Having significantly reduced its exposure to real estate in recent years, German pension fund WPV is in a position to make new investments. Managing director Hans-Wilhelm Korfmacher tells Richard Lowe how he wants to use the opportunity to invest in the Americas for the first time

The €1.6bn pension fund for chartered accountants in the German province of North Rhine-Westphalia (WPV) has a positive view on real estate. Hans-Wilhelm Korfmacher, managing director at WPV, explains that the fund is below its target allocation of 12% real estate, so is looking for new investments. However, the asset class is so attractive that he would like to go to a higher allocation - perhaps as high as 15% - within the next two or three years.

The reason, of course, is the possibility of rising inflation, a prospect that German investors take very seriously. "Asset classes with real assets behind them are good in an environment where we could see higher inflation than we currently expect," Korfmacher says.

The vast majority (65-70%) of WPV's assets are invested in fixed income and Korfmacher would like to invest in alternative investments that have a low correlation with bonds and are likely to perform better under inflationary conditions. To this end, infrastructure is another asset class that WPV has its sights set on. But Korfmacher says the pension fund will have to take the move into alternatives step by step; for the time being real estate is top of the agenda.

WPV can make significant new real estate investments today because it reduced its weighting to the asset class during 2008 and 2009 from around 20% to 9% by not making further new real estate investments and selling interests in mutual funds and other liquid investments. Korfmacher reasoned at the time that its real estate portfolio (the majority of which is located in Europe) would be affected detrimentally by the financial crisis but with a time lag compared with other investments. "Real estate is one of the last asset classes to react to a crisis, so I tried to reduce real estate assets in our portfolio," he says.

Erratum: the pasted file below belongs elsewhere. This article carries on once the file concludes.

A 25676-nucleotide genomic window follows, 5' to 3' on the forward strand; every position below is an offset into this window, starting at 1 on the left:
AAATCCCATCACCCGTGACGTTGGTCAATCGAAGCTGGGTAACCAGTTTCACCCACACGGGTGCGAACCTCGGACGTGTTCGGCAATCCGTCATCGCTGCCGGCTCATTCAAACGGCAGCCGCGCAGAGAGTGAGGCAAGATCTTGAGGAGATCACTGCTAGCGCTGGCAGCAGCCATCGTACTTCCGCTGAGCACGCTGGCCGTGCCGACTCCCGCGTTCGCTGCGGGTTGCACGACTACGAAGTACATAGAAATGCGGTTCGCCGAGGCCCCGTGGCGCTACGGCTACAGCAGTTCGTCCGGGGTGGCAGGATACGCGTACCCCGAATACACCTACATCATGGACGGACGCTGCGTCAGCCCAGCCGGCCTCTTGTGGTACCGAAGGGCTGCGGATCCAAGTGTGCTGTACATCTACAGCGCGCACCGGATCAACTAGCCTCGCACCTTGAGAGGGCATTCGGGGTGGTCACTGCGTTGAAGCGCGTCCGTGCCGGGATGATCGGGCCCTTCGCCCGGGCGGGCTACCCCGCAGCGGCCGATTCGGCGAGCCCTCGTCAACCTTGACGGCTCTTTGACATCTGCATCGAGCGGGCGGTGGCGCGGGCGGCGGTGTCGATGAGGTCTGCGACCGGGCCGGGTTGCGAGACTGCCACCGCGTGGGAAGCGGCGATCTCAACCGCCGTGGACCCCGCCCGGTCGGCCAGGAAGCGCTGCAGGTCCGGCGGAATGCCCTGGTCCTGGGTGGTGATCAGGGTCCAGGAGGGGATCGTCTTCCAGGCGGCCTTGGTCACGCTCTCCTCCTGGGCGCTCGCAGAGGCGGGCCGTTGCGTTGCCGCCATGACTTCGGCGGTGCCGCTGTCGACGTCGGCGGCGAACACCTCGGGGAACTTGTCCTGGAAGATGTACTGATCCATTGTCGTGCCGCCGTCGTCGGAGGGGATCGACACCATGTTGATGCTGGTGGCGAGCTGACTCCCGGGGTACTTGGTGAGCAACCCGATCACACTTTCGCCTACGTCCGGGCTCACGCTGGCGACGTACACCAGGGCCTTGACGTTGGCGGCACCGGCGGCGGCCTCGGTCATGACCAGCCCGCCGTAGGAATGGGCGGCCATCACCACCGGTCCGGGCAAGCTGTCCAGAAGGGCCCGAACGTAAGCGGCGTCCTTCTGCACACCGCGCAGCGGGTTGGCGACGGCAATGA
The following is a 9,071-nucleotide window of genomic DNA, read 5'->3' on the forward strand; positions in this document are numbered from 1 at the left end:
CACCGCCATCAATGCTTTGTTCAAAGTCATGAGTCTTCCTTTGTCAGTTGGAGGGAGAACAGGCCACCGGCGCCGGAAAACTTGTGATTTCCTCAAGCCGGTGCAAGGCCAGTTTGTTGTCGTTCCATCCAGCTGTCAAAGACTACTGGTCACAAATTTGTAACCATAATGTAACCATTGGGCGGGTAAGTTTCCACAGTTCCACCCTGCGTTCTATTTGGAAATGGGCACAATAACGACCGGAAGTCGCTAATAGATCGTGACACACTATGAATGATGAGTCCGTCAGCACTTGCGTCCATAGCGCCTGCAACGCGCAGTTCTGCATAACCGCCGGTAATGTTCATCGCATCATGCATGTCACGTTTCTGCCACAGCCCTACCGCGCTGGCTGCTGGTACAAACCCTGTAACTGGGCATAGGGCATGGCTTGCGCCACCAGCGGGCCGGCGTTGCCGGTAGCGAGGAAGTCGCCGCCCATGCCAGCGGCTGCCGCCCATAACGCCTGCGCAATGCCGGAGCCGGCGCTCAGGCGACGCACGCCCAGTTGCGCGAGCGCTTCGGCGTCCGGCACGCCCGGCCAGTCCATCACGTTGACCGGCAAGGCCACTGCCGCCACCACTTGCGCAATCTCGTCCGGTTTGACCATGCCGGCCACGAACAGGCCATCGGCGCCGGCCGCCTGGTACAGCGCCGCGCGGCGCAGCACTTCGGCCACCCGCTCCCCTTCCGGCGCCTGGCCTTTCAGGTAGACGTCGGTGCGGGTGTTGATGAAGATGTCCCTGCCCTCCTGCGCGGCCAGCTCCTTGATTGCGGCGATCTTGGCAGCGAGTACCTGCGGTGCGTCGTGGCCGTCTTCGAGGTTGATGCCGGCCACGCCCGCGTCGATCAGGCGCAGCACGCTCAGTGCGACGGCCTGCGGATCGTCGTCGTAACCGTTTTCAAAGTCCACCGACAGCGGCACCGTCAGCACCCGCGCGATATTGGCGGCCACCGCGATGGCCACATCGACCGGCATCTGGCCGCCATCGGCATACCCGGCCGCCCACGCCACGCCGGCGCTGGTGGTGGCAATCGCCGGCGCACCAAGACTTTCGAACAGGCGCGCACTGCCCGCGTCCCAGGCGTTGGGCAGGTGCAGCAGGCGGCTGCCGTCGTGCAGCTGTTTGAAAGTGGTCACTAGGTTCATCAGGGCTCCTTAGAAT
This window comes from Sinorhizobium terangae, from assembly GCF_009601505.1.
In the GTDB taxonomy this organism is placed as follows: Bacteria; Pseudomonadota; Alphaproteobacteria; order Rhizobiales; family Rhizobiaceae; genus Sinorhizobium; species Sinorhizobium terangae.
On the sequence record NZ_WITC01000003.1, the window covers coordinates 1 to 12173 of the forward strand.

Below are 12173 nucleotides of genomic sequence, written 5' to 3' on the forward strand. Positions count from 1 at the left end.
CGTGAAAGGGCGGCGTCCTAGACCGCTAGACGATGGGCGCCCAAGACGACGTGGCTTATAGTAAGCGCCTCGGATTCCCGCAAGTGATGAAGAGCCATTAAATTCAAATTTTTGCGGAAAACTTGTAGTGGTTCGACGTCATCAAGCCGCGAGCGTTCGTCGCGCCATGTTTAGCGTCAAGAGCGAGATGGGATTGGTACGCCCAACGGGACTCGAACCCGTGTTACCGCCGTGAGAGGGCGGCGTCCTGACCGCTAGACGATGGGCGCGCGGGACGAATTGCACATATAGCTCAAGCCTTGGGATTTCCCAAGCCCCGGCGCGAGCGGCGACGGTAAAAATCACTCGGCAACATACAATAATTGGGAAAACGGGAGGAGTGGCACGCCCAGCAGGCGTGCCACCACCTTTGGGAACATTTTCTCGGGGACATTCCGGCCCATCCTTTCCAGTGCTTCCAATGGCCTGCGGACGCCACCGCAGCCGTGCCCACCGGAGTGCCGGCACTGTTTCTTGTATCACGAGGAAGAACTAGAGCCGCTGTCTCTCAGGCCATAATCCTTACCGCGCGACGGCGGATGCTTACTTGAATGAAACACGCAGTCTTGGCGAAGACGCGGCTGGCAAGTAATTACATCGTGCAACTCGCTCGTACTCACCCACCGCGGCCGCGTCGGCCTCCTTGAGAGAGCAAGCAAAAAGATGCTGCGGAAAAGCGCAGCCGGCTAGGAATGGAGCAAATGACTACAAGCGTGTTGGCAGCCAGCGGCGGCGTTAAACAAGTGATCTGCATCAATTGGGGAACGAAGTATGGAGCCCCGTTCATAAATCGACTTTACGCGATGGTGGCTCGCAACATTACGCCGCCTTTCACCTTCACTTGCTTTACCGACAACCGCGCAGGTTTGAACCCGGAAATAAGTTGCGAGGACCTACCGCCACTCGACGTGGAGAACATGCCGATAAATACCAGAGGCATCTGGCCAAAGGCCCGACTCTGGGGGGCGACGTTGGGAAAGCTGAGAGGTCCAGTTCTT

With the exception of a commitment to an Asia-Pacific fund of funds vehicle, WPV's real estate investments have been confined to Europe. However, the pension fund wants to use this opportunity to begin investing in the Americas for the first time.

The pension fund has made its first move on this front by committing to a fund investing in core real estate in Canada. For the time being WPV will focus on North America, but might well begin to look at the more emerging markets of Mexico and Brazil further down the line.

"Most of our assets, except for a small proportion in Asia, are in Europe," Korfmacher says. "We are looking for investments in the Americas, not in the US especially, but in the Americas. Diversification is very important for us in all asset classes, but in the past we [the fund] were not big enough."

Korfmacher thinks this is a good time to begin building an exposure to the Americas and is thankful that the pension fund was not already invested there over the past three years given the market dislocation it has experienced.

WPV will be seeking to target a number of property sectors in the Americas, incuding residential, retail and office. The residential sector is looking particularly attractive, Korfmacher says. It is likely to perform well even if the economic recovery is slow because there will always be demand for apartments. Also, the sector has been less volatile than others.

While the focus is very much on the Americas, Korfmacher is keen to expand the pension fund's current European portfolio. "The fund is growing very fast, so we do also need new investments in Europe," he says.

Approximately a quarter of WPV's real estate investments are in Germany. This weighting is essentially a result of Germany being one of the largest property markets in Europe rather than it being WPV's home market.

"We are not a German investor, we are a European investor," Korfmacher says. Nevertheless, the pension fund prefers investing in euro-zone markets (the pension fund does invest in other European markets as well, including the UK) because of the absence of any currency risk.

Korfmacher has taken two lessons from the financial crisis. The first is the importance of working with local managers. "One thing is that I want to have a manager in the country in which I am invested. So, I don't want a manager, for example, that works in Frankfurt or in Munich and invests in the US," he says.

"The other lesson I have learned is that I am very interested to know who the other investors are in the fund. I would prefer club deals."